If you have never been to Buckingham Palace, you can now have an intimate view in The Audience, starring Helen Mirren as the queen, imported across the pond to Broadway's Gerald Schoenfeld Theater. However much conjured in your imagination, the room in which Queen Elizabeth meets with her Prime Minister every Tuesday (with one exception) over six decades, the premise of this sharply conceived drama under Stephen Daldry's superb direction, is described in vivid detail by an Equerry in full regalia. A dazzling chandelier hangs overhead, two chairs of precise lineage and upholstery reign over the otherwise bare stage, a triumph of understated opulence, in Bob Crowley's masterful design. And the queen herself, the magnificent Helen Mirren who has honed this role wig to wig, dowdy dress to coronation jewels, nails imperious, witty, wise, sympathetic and politically astute to a tee.
Of course, Helen Mirren won an Oscar for her role in The Queen, featuring the royal house in the specificity of conflicted emotion over the death of Princess Diana. Here the doomed icon gets hardly a mention. Rather, in Peter Morton's clever and humorous work of historic fiction, the queen moves in and out of time, not chronologically, waxing wise on world events, and with the wizardry of dressers, changes costume onstage, hair graying or reversing to youthful brown, with a parade of prime ministers passing through. We also get a glimpse into her thoughts in dialogue with her younger self (Sadie Sink in the production I saw): She assures the young girl with a sense of superiority, "No matter how old-fashioned, expensive, and unjustifiable we are, we will STILL be preferable to an elected president."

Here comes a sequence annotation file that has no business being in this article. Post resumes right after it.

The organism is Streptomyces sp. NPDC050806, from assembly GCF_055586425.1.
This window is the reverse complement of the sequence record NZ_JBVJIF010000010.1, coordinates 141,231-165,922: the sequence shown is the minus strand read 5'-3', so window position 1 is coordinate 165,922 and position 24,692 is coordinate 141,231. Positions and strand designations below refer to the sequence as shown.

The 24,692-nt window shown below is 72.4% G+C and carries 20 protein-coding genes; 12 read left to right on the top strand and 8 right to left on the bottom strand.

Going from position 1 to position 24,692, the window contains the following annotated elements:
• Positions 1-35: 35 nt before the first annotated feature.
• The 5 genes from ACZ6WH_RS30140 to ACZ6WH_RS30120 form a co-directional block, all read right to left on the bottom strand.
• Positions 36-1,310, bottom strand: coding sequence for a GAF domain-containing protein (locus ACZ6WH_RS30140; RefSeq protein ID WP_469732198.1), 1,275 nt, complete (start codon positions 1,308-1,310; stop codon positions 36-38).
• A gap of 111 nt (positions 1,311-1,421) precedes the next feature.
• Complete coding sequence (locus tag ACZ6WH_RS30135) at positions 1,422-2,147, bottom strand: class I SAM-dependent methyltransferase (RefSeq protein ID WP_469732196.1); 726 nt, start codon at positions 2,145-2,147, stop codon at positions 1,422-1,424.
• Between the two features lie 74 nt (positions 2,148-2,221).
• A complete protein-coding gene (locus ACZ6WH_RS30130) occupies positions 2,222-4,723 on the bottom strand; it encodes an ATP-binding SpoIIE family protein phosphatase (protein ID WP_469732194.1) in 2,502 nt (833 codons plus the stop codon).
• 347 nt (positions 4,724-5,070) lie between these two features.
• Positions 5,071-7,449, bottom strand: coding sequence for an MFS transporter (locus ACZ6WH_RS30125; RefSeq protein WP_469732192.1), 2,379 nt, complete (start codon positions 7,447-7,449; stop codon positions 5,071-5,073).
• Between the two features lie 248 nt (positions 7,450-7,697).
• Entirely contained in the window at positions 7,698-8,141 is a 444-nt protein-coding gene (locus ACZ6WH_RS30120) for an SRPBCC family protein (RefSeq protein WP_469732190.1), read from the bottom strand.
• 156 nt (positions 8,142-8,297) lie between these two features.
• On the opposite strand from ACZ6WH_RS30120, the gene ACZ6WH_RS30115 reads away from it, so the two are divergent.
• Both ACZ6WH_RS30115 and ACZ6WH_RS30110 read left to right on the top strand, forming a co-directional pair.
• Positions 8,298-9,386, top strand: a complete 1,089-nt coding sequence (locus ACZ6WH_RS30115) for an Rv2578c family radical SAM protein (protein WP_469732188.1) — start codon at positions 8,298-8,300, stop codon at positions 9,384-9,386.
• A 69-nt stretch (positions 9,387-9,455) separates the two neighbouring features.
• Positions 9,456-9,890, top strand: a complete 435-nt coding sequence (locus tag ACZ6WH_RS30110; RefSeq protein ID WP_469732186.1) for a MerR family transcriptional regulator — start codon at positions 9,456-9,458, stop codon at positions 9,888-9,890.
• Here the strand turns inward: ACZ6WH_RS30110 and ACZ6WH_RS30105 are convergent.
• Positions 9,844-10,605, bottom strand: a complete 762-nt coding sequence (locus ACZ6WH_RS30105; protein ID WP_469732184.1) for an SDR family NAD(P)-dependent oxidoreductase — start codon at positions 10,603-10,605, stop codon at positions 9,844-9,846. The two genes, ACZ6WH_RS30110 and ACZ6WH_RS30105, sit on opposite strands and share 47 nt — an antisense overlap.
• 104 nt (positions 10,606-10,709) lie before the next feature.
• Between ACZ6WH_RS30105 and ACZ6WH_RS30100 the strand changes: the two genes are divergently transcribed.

Act II opens in Balmoral, the royal country retreat, which features fine woven throws and a heater from Woolworth's. A pair of dogs goes far to enhance the homey feel. Her majesty loves the great outdoors and insists upon picnics in all weather. She holds court nestled in the mountains until a photo session with Cecil Beaton (Anthony Cochrane) brings us back to Buckingham. The parade of PMs includes fine performances all around, especially Richard McCabe as Harold Wilson, Dakin Matthews as Winston Churchill, Dylan Baker as John Major, Rufus Wright as David Cameron and Tony Blair, and Judith Ivey as Margaret Thatcher, (although for a moment you think, where is Meryl Streep?) In the end, you cannot help admiring this Queen Elizabeth, in this prison of a life for a mere human, for holding up her end, rising to every historic moment. And Helen Mirren's brilliant performance may be the fullest image of Queen Elizabeth in the public mind.
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